said, he had spoken with reference to the number of guns, and they would be in no hurry to make more.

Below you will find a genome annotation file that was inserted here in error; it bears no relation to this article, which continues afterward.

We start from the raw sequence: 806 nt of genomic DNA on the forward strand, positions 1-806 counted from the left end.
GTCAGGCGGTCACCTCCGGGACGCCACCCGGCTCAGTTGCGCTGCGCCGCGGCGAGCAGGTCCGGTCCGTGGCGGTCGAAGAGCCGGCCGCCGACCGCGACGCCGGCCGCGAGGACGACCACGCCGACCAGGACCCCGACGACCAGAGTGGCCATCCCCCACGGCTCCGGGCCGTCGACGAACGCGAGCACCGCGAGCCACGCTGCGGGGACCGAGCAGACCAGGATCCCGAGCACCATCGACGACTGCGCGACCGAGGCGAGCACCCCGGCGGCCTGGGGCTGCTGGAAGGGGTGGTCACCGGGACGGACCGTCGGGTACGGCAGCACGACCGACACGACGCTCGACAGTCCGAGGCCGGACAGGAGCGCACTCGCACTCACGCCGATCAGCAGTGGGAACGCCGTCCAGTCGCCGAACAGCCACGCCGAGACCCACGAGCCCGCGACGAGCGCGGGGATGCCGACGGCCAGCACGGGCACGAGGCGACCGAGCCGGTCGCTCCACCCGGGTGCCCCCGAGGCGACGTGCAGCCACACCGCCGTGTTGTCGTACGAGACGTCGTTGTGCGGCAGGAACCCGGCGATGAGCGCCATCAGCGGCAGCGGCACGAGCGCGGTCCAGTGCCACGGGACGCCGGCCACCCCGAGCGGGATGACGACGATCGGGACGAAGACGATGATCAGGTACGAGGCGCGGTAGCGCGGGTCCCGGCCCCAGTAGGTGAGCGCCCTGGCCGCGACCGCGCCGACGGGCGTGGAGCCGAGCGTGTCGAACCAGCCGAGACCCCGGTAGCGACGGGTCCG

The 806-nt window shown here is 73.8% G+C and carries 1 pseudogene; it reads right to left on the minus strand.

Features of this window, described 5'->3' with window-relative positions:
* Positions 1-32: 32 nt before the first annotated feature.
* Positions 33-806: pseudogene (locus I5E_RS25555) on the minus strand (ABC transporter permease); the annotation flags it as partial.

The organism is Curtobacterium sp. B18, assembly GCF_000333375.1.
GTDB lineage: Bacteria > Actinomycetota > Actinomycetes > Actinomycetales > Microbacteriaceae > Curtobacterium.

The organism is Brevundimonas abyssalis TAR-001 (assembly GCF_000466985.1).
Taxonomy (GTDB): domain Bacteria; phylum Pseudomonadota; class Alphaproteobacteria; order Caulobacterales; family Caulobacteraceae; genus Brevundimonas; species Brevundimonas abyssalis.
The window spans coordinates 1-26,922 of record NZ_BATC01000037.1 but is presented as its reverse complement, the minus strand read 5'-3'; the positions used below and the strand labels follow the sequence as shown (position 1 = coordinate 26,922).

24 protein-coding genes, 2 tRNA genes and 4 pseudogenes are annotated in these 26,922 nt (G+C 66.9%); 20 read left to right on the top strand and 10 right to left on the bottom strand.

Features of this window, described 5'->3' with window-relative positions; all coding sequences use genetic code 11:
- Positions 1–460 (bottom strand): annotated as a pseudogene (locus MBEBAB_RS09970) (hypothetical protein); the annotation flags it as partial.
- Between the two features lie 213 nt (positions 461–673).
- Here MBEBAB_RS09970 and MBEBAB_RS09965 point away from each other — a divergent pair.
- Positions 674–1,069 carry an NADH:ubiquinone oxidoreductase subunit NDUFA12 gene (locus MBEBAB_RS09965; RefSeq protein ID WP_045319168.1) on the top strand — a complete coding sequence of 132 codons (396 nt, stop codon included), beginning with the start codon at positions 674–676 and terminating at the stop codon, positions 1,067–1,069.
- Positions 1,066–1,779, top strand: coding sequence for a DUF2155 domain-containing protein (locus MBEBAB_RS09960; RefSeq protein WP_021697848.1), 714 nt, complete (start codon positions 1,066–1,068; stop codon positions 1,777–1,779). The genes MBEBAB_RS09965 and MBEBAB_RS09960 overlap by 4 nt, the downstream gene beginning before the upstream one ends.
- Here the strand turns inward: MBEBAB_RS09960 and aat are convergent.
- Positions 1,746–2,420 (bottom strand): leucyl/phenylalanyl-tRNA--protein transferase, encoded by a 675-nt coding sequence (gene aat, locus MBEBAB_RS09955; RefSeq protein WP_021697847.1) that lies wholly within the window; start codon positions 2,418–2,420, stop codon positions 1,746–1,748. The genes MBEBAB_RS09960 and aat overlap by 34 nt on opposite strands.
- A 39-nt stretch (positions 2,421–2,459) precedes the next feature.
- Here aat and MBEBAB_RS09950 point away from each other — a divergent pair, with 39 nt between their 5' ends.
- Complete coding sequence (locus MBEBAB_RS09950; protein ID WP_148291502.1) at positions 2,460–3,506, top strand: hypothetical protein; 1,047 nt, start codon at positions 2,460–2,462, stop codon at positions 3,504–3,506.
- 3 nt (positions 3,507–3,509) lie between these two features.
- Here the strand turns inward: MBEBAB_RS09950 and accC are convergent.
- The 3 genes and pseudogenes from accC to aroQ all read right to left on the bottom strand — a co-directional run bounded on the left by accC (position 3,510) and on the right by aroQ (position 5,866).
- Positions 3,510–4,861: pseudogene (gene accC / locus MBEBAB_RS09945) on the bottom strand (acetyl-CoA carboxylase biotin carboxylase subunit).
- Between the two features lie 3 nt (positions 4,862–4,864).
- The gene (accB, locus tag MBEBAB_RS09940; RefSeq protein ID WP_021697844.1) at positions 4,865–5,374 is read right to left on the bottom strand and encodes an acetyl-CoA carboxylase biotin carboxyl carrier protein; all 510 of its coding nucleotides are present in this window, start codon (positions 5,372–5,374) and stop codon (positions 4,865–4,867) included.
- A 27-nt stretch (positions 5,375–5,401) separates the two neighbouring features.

§ LORD ELCHO